You Can Learn to Make Bread

Feb 11, 2013Family Uncaged


“He told them still another parable: ‘The kingdom of heaven is like yeast that a woman took and mixed into a large amount of flour until it worked all through the dough.” Matthew 13:33

My husband jokes that my first loaf of bread could be used to build a brick fireplace, it was so hard. Still, he ate it—chewing and chewing until he dutifully swallowed the mealy lump. For years, bread-making was an elusive art, something mastered only by folks wearing tall white hats.

Me? Well, I made bricks.

It wasn’t until Eva came into our lives that I understood what I was doing wrong. For the month after our second child was born, Eva cleaned, entertained my oldest, let me nap, and made amazing bread. She taught me that I needed to “proof” the yeast—let it sit in a warm, sweet liquid until it bubbled. She gently told me I was under-kneading. She showed me how to beat and push the dough into submission for fifteen minutes.

“See here? It needs to feel like this.” She gave the dough a good spank. “You need to work the yeast and gluten all the way through the dough until it’s no longer tough, but stretchy.

Thanks to Eva, I now make high rising bread, and my husband no longer has to chew until his teeth hurt.
I realized my bread-making journey is a lot like spiritual growth.

We need tenacity. It took me four years to perfect my first loaf of bread. Growing in Christ requires a similar endurance. Upon failing, we need to go forward even if we’re discouraged or disheartened.

We need to knead longer. So much of life is convenience and instantaneous gratification. If we expect this in our spiritual life, the end result will be dry, hard spirituality. We need to allow the Bread of Life to knead His yeast into our hearts. His kneading hurts, but it yields high-rising spirituality and hearts that stretch.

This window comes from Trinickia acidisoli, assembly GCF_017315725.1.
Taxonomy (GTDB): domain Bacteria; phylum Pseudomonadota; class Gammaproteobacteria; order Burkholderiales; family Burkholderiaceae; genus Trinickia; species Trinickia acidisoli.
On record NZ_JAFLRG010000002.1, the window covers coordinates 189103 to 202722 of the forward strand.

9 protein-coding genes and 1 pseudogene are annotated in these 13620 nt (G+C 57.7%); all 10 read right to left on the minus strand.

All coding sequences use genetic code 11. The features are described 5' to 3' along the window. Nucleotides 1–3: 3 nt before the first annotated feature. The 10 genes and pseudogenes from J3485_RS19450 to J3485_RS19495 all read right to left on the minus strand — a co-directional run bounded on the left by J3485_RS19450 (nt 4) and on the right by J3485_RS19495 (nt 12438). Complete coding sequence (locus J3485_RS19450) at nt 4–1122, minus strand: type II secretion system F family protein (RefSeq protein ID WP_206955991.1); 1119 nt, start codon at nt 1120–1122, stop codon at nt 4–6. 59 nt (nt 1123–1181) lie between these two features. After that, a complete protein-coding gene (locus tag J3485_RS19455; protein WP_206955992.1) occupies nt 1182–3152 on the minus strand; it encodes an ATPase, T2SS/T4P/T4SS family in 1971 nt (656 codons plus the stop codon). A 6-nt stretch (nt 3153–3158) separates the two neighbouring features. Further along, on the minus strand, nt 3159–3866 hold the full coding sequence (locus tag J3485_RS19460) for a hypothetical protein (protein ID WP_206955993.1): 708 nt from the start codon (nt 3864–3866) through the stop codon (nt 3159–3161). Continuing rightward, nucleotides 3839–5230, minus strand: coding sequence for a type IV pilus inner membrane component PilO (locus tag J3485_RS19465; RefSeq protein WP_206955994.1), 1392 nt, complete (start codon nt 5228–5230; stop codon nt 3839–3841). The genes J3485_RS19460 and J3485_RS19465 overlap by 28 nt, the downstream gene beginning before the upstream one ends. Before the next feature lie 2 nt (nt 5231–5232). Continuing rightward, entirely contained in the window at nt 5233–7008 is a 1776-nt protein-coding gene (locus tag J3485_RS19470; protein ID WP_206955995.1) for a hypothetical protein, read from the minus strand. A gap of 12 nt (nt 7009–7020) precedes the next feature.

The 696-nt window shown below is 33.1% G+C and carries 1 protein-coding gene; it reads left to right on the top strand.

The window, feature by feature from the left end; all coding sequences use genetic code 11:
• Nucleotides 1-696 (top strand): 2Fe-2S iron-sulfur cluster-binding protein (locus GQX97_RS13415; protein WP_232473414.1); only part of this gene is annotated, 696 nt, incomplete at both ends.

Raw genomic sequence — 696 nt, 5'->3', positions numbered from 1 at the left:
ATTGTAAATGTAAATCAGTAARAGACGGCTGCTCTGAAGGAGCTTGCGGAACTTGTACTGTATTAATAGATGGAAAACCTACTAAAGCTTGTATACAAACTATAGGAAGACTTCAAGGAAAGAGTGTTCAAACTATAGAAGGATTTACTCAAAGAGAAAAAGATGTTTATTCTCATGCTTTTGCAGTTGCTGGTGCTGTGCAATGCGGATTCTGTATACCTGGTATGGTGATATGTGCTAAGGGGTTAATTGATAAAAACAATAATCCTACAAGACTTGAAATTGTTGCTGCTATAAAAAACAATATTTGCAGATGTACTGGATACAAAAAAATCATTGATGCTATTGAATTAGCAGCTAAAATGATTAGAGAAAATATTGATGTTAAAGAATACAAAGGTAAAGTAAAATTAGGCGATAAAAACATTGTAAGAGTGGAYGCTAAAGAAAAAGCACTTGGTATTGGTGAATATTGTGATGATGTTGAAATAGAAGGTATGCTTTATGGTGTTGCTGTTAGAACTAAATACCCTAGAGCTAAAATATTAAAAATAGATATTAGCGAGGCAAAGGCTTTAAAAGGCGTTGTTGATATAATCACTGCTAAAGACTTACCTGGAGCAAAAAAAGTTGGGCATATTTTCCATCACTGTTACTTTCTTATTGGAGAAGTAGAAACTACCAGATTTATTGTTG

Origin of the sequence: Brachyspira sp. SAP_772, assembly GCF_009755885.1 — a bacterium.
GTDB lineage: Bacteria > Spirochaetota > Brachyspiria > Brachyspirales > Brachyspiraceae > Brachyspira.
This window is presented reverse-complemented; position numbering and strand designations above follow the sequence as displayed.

We need mentors. I didn’t understand how well-kneaded dough was supposed to feel. I needed the expertise of someone who understood bread-making, and I needed to be humble enough to accept her help. God places mentors in our lives to show us how to live and to encourage us as we struggle.

Here’s one of my recipes from The Irresistible Table (releases officially on Friday) that my kids and friends ask for. I first ate them at a local Italian restaurant, then fiddled around until they came out exactly like the ones I’d come to love. Click the recipe to read it better.


Prayer: Dear Lord. Help me be tenacious when I fail—to keep asking for Your strength when mine fails. Knead my heart until it’s pliable in Your hands. Open my eyes to the people You’ve placed in my life who point me to You.

Q4u: What about you? What have you learned about God through cooking? What cool lessons do you have to share?